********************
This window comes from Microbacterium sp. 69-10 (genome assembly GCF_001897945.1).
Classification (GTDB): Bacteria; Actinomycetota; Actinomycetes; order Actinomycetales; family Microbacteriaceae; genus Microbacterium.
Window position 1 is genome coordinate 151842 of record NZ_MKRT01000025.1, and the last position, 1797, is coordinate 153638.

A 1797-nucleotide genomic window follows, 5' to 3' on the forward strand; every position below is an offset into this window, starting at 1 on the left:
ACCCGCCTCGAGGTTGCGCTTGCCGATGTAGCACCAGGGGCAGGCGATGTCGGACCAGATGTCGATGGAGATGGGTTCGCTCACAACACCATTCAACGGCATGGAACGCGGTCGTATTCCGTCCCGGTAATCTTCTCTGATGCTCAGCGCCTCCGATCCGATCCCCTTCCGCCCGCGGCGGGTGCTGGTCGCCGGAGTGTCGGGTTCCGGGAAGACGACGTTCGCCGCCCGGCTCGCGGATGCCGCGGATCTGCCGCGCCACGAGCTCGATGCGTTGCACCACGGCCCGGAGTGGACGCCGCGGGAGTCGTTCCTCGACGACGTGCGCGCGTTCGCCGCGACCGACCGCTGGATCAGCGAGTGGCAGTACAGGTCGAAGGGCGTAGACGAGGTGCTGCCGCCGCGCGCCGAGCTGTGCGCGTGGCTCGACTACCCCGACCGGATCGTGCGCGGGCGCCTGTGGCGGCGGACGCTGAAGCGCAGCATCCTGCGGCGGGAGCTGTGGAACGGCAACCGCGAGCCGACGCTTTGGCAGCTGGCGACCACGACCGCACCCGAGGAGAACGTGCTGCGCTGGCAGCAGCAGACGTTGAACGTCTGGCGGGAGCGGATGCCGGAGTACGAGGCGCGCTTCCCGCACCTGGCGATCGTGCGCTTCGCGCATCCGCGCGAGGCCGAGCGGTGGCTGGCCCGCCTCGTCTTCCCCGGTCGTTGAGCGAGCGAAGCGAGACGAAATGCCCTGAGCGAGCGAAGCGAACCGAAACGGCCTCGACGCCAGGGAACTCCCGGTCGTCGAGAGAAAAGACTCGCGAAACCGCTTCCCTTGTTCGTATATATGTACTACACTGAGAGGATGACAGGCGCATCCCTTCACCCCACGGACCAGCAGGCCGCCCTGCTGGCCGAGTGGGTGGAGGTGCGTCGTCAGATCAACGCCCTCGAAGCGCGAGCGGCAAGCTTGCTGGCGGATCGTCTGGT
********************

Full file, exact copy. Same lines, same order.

This window comes from Microbacterium sp. 69-10 (genome assembly GCF_001897945.1).
Classification (GTDB): Bacteria; Actinomycetota; Actinomycetes; order Actinomycetales; family Microbacteriaceae; genus Microbacterium.
Window position 1 is genome coordinate 151842 of record NZ_MKRT01000025.1, and the last position, 1797, is coordinate 153638.

A 1797-nucleotide genomic window follows, 5' to 3' on the forward strand; every position below is an offset into this window, starting at 1 on the left:
ACCCGCCTCGAGGTTGCGCTTGCCGATGTAGCACCAGGGGCAGGCGATGTCGGACCAGATGTCGATGGAGATGGGTTCGCTCACAACACCATTCAACGGCATGGAACGCGGTCGTATTCCGTCCCGGTAATCTTCTCTGATGCTCAGCGCCTCCGATCCGATCCCCTTCCGCCCGCGGCGGGTGCTGGTCGCCGGAGTGTCGGGTTCCGGGAAGACGACGTTCGCCGCCCGGCTCGCGGATGCCGCGGATCTGCCGCGCCACGAGCTCGATGCGTTGCACCACGGCCCGGAGTGGACGCCGCGGGAGTCGTTCCTCGACGACGTGCGCGCGTTCGCCGCGACCGACCGCTGGATCAGCGAGTGGCAGTACAGGTCGAAGGGCGTAGACGAGGTGCTGCCGCCGCGCGCCGAGCTGTGCGCGTGGCTCGACTACCCCGACCGGATCGTGCGCGGGCGCCTGTGGCGGCGGACGCTGAAGCGCAGCATCCTGCGGCGGGAGCTGTGGAACGGCAACCGCGAGCCGACGCTTTGGCAGCTGGCGACCACGACCGCACCCGAGGAGAACGTGCTGCGCTGGCAGCAGCAGACGTTGAACGTCTGGCGGGAGCGGATGCCGGAGTACGAGGCGCGCTTCCCGCACCTGGCGATCGTGCGCTTCGCGCATCCGCGCGAGGCCGAGCGGTGGCTGGCCCGCCTCGTCTTCCCCGGTCGTTGAGCGAGCGAAGCGAGACGAAATGCCCTGAGCGAGCGAAGCGAACCGAAACGGCCTCGACGCCAGGGAACTCCCGGTCGTCGAGAGAAAAGACTCGCGAAACCGCTTCCCTTGTTCGTATATATGTACTACACTGAGAGGATGACAGGCGCATCCCTTCACCCCACGGACCAGCAGGCCGCCCTGCTGGCCGAGTGGGTGGAGGTGCGTCGTCAGATCAACGCCCTCGAAGCGCGAGCGGCAAGCTTGCTGGCGGATCGTCTGGT